38. Consequences of Cheap Life • Governments will stop paying my salary when they can get the same research output from a digital version of me, essentially for free. • And why not participate in a dangerous fun activity if in the worst case I have to activate a backup copy of myself from yesterday which just missed out this one (anyway not too well-going) day. • The belief in immortality can alter behavior drastically.

  39. The Value of Virtual Life • Countless implications: ethical, political, economical, medical, cultural, humanitarian, religious, in art, warfare, etc. • Much of our society is driven by the fact that we highly value (human/individual) life. • If virtual life is/becomes cheap, these drives will ultimately vanish and be replaced by other goals. • If AIs can be easily created, the value of an intelligent individual will be much lower than the value of a human life today. • So it may be ethically acceptable to freeze, duplicate, slow-down, modify (brain experiments), or even kill (oneself or other) AIs at will, if they are abundant and/or backups are available, just what we are used to doing with software. • So laws preventing experimentation with intelligences for moral reasons may not emerge. With so little value assigned to an individual life, maybe it becomes a disposable.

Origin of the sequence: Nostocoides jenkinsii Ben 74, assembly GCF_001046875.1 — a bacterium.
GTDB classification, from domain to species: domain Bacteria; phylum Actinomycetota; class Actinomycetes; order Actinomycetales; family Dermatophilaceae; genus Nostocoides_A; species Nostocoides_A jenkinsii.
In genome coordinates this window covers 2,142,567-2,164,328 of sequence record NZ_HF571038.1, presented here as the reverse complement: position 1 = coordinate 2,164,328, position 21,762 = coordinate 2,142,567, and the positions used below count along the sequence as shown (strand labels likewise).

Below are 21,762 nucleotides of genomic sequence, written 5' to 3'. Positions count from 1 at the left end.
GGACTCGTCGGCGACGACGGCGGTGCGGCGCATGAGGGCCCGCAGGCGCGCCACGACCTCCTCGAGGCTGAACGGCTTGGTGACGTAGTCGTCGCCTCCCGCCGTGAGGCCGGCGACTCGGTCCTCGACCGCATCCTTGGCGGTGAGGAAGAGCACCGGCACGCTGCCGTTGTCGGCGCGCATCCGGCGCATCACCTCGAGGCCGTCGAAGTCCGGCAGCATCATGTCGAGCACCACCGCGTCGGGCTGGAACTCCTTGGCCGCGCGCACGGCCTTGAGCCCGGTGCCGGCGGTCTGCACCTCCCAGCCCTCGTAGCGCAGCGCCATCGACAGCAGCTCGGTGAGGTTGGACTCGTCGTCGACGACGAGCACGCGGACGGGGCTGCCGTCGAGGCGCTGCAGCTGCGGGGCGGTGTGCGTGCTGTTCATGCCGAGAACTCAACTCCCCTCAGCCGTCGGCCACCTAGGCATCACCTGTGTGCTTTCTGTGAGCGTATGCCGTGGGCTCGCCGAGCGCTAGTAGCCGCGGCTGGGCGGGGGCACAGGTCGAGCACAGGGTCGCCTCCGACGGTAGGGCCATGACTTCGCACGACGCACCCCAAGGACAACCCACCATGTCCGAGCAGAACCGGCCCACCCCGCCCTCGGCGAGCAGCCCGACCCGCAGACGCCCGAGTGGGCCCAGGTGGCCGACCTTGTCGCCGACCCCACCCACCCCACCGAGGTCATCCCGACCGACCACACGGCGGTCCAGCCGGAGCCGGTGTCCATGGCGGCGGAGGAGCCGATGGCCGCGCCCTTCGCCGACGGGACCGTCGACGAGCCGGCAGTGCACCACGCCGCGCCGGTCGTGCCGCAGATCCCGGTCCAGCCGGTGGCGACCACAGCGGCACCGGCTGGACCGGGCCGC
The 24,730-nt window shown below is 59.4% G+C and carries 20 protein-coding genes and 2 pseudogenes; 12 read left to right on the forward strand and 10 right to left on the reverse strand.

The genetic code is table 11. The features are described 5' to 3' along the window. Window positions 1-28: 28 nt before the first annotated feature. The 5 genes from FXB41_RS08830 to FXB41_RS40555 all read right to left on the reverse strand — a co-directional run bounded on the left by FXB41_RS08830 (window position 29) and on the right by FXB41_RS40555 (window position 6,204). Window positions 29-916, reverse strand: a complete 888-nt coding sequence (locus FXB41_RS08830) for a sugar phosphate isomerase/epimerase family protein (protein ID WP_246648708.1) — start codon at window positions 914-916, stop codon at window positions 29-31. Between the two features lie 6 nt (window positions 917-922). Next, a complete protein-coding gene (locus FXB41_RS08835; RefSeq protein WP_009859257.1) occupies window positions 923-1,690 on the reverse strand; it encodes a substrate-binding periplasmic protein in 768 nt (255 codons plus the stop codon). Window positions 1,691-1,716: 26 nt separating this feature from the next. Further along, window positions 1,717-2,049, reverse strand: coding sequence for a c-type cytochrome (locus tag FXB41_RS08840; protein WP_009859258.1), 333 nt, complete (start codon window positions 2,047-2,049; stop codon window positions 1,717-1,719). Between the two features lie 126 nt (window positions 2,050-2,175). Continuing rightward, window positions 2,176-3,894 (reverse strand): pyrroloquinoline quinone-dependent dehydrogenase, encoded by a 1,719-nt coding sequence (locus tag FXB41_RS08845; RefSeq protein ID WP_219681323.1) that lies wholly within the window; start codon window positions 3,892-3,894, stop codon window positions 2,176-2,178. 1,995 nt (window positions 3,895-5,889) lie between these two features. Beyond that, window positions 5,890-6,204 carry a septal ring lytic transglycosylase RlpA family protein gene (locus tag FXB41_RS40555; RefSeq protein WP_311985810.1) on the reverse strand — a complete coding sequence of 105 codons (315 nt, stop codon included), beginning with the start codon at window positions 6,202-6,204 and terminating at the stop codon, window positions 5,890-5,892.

40. Are there Universal Values Are there any universal values or qualities we want to see or that should survive? What do we mean by we? All humans? Or the dominant species or government at the time the question is asked? • Could it be diversity? • Or friendly AI (Yudkowsky 200X)? • Could the long-term survival of at least one conscious species that appreciates its surrounding universe be a universal value?